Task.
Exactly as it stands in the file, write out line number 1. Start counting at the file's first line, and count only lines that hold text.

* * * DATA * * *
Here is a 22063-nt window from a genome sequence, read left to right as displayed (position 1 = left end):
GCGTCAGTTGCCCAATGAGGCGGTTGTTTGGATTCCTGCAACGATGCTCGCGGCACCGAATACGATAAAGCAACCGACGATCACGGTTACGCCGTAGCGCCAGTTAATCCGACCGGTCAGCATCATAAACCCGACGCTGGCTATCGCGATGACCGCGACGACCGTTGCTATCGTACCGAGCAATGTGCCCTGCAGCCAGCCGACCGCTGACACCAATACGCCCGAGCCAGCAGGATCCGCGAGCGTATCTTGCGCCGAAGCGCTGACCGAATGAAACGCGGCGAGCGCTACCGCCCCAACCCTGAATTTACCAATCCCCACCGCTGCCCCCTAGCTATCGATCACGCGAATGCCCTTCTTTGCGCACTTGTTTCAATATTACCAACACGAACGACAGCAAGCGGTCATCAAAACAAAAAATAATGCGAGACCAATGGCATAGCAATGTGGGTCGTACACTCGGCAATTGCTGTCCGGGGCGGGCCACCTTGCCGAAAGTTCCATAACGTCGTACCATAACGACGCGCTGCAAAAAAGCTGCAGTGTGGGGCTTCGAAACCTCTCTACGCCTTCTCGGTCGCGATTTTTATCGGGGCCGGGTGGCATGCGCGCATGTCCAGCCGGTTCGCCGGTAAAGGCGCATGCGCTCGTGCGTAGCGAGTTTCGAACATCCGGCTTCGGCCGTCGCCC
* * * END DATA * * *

Here is a 22063-nt window from a genome sequence, read left to right as displayed (position 1 = left end):